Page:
A cache of confidential diplomatic cables obtained by the whistle-blower website WikiLeaks offers "brutally candid views of foreign leaders and frank assessments of nuclear and terrorist threats," according to a New York Times report on the documents.
The documents detail the correspondence of US diplomats with foreign governments on a wide range of issues, including a conflict between the US and Pakistan over nuclear fuel, the possibility of a unified Korea, sources of financing for terrorist groups, and US bargaining as a means to move detainees from the prison in Guantanamo Bay.The full cache of documents is expected to be published on the WikiLeaks website later today.
The White House, which had pressured WikiLeaks to not release the cables, issued a statement saying "such disclosures put at risk our diplomats, intelligence professionals, and people around the world who come to the United States for assistance in promoting democracy and open government."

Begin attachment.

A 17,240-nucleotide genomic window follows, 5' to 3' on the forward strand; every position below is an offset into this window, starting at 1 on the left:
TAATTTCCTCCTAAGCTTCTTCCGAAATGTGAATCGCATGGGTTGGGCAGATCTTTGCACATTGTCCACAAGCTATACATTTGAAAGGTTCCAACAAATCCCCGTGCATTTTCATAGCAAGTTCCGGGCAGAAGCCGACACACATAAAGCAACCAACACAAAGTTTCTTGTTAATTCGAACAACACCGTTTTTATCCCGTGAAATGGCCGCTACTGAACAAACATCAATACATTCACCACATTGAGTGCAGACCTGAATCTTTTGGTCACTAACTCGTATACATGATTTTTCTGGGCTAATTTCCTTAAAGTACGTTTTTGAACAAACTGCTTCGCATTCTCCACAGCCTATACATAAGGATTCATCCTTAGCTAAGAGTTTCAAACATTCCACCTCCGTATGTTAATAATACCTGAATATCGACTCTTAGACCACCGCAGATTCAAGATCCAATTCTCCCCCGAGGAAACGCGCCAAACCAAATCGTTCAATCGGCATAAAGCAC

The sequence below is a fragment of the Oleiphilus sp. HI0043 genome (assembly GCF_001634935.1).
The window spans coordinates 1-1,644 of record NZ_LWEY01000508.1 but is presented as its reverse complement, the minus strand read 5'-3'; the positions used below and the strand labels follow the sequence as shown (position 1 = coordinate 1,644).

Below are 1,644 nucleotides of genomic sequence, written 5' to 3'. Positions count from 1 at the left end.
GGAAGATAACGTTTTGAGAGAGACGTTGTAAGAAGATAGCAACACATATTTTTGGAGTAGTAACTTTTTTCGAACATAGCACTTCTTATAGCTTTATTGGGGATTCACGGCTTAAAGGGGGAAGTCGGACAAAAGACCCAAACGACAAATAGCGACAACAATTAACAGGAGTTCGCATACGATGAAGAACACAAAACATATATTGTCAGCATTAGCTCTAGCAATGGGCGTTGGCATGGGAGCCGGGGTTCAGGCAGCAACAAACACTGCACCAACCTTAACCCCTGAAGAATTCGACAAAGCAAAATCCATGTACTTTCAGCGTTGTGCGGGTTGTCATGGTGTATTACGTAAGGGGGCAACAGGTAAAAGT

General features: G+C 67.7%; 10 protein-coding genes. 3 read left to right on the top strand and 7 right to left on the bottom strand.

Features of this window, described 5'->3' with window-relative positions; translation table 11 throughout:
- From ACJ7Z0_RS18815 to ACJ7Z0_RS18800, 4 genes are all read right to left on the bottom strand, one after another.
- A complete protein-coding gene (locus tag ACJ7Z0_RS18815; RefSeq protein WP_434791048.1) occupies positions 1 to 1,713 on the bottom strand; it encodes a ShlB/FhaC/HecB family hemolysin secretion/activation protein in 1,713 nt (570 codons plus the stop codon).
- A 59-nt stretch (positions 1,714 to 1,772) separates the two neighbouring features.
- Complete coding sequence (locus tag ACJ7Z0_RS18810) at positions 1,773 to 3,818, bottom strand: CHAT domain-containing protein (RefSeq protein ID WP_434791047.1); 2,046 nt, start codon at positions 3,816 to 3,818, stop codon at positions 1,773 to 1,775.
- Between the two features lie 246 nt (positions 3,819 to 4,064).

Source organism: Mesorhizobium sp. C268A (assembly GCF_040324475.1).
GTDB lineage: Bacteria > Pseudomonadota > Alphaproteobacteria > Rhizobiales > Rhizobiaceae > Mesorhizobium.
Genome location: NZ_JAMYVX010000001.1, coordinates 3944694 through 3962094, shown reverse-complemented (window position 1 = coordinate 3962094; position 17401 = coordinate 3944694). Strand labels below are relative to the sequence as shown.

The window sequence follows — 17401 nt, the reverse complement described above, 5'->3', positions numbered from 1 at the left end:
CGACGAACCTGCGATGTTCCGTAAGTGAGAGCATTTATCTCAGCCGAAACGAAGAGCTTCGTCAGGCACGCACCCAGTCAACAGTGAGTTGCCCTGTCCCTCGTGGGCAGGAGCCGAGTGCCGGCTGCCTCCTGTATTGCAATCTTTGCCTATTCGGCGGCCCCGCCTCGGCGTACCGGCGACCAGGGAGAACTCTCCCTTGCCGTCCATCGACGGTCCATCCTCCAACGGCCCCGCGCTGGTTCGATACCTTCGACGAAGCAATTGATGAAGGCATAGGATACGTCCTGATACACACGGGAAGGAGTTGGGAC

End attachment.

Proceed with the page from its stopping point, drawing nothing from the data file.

The Obama administration has been bracing for the release for the past week. Top officials have notified allies that the contents of the diplomatic cables could prove embarrassing because they contain candid assessments of foreign leaders and their governments, as well as details of American policy.
The WikiLeaks website appeared to be inaccessible today, and WikiLeaks said in its Twitter feed that it was experiencing a denial of service attack. Nevertheless, WikiLeaks said that publications in the US and Europe -- including the Times -- would print the leaked diplomatic cables even if WikiLeaks itself could not.